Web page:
Pleasingly, the patient remains free of disease, 24 months after the last salvage therapies. Sequelae include grade 3 vaginal stenosis and Grade 2 to 3 fibrosis of left inguinofemoral region, with grade 2 hyperchromia and skin atrophy. There are no vascular, neurological nor gastrointestinal or genitourinary late effects.
      As had been emphasized throughout the case, aggressive local therapy can result in long term cure even after recurrent local relapses. Toxicity trade-offs of re-treatment need to be considered against likelihood of cure. Published data in this field is very scarce.

      Case 2

      The second case was presented by Dr Eva Segelov (Medical Oncologist, Australia) on the theme of metastatic anal SCC. Patient details were:
      • 77-year female, retired nurse, lives alone.
      • Past history: CIN III.
      • Presenting symptom: anal pain.
      • Primary: T4N1 (TNM version 8).
      • Staging: FDG-PET avidity in small lung lesion and high paraaortic LN.
      The audience was polled: Which approach would you take?
      • 1.
        Neoadjuvant “standard chemotherapy” then definitive CRT.
      • 2.
        Definitive CRT then further chemotherapy.
      • 3.
        Definitive CRT, SBRT to high LN and surgical resection lung (ie all sites of disease).
      • 4.
        Chemo + palliative RT for symptoms.
      • 5.
        IO upfront with/without other treatments.
      • 6.
        Other
      Results are presented in (Figure 9A). Expert commentary was sought on the role of aggressive treatment for patients with “minimal metastatic disease”, under the topics of aggressive radiotherapy even in the context of metastatic disease; the role of immunotherapy in first line treatment of metastatic anal cancer; and the utility of FDG-PET in staging. The patient was reported as having received neoadjuvant chemotherapy then definitive CRT, with good response until further local relapse/progression in the form of a pelvic mass at the edge of the previous RT field, 11 months later, with no systemic disease. The audience was polled with the question: Which approach would you take?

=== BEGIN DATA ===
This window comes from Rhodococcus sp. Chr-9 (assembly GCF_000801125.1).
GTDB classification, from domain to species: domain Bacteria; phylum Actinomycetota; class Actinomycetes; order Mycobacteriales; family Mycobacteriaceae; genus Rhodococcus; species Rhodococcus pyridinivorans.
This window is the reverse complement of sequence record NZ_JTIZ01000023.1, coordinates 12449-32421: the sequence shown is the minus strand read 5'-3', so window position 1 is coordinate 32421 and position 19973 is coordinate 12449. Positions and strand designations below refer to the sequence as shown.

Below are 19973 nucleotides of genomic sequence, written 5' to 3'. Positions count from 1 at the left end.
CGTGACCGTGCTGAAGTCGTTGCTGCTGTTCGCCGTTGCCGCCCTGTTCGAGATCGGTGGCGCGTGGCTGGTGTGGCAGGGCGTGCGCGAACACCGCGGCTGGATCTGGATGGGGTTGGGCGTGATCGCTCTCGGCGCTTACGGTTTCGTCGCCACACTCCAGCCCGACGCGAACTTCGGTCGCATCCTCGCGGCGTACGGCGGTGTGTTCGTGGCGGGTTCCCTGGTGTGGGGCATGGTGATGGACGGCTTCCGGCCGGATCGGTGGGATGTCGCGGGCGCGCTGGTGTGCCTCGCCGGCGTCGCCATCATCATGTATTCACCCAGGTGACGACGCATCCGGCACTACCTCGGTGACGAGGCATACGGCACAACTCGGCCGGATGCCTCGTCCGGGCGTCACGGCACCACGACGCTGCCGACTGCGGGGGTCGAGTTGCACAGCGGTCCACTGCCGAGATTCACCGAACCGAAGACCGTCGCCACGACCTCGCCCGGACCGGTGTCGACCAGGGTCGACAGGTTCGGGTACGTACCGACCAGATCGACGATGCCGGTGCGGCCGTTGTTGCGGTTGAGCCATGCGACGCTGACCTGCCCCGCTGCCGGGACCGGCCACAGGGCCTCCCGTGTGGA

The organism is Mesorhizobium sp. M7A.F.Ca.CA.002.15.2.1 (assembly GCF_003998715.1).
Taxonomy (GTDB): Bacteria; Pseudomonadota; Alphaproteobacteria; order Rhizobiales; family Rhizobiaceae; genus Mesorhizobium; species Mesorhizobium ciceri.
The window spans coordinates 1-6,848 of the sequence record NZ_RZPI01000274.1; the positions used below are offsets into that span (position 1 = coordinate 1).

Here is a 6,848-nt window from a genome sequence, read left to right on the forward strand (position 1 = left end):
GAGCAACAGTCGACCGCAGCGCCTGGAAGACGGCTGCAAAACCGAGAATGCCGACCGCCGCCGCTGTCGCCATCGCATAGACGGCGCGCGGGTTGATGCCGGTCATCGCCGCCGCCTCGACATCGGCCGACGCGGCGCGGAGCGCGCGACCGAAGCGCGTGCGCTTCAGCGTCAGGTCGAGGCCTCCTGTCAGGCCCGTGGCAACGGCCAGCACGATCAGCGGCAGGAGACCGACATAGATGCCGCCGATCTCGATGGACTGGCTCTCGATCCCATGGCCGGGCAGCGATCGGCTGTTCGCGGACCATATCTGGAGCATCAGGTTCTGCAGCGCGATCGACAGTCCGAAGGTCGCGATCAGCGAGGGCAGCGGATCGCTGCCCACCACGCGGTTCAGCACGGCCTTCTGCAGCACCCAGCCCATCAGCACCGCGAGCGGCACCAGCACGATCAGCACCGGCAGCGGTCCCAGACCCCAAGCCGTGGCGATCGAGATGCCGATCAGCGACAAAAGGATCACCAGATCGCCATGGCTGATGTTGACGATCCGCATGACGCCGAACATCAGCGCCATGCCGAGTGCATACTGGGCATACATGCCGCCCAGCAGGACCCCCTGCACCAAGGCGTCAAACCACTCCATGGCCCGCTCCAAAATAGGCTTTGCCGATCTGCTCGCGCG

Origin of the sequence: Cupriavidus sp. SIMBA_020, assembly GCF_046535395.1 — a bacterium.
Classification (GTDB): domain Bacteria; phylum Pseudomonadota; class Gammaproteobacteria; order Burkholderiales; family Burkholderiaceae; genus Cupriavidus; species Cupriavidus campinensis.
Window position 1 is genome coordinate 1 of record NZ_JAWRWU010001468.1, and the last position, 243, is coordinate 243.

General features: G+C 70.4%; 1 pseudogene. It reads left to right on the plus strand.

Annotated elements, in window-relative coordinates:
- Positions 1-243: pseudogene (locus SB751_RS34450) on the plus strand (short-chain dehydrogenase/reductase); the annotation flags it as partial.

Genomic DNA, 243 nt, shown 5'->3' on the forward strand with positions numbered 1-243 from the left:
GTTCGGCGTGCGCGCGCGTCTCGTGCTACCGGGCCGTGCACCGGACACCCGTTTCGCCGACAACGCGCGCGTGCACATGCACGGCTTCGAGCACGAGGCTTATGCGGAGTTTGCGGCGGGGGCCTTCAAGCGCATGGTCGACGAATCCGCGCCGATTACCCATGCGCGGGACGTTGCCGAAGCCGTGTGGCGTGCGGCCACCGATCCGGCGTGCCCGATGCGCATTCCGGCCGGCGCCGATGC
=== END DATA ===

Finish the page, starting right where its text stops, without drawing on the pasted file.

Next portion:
• 1.
        Use systemic agents to try to control.
      • 2.
        Standard RT.
      • 3.
        Refer for proton therapy even if not available locally.
      Figure 9
      Figure 9Audience voting responses for MDT 2, Case 2
      (A) Which approach would you take?, (B) Which approach would you take?
      Voting results are shown in (Figure 9B), stimulating expert commentary covering the emerging role of proton beam radiation and the difficult question of “How well do systemic agents control local relapse?”
      The patient was then presented as having widespread lung metastases and several liver lesions 12 months later, with local disease and symptoms remaining well controlled. Various approaches were discussed: retreatment with same agents as the original chemotherapy; use of a second line chemotherapy regimen; administration of IO (specifically, immune checkpoint inhibitors) as monotherapy or in combination with chemotherapy. Subsequent discussion focused on the role of IO in second line treatment and beyond. There was also an update on “New targeted agents – any hope on the horizon?”
      The final scenario in the case considered the issues arising at the stage of the patient suffering progressive disease systemically and regionally, with local pain and fungation as major symptoms. Discussion focused on challenges in the palliation of advanced local disease and the psychosocial aspects of an anal cancer diagnosis at any stage.

      Discussion

      These interactive anal cancer global MDT sessions are an original approach to education and consensus building for patient care in this rare tumor setting, where the evidence-base for treatment options is scarce. Discussion of controversies and variation in management between countries fosters interaction and engagement across the entire world.
      For very rare cancers such as metastatic anal cancer, education and peer review can be delivered on a global scale successfully using virtual platforms, with real time polling enhancing audience participation. During the pandemic, these sessions have allowed continuation of academic interchanges. The legacy is likely to continue beyond these circumstances, mitigating against the cost and time impact of conference attendance, reducing disparity in cancer care delivery by enhancing inclusiveness in disseminating expert opinion and debate.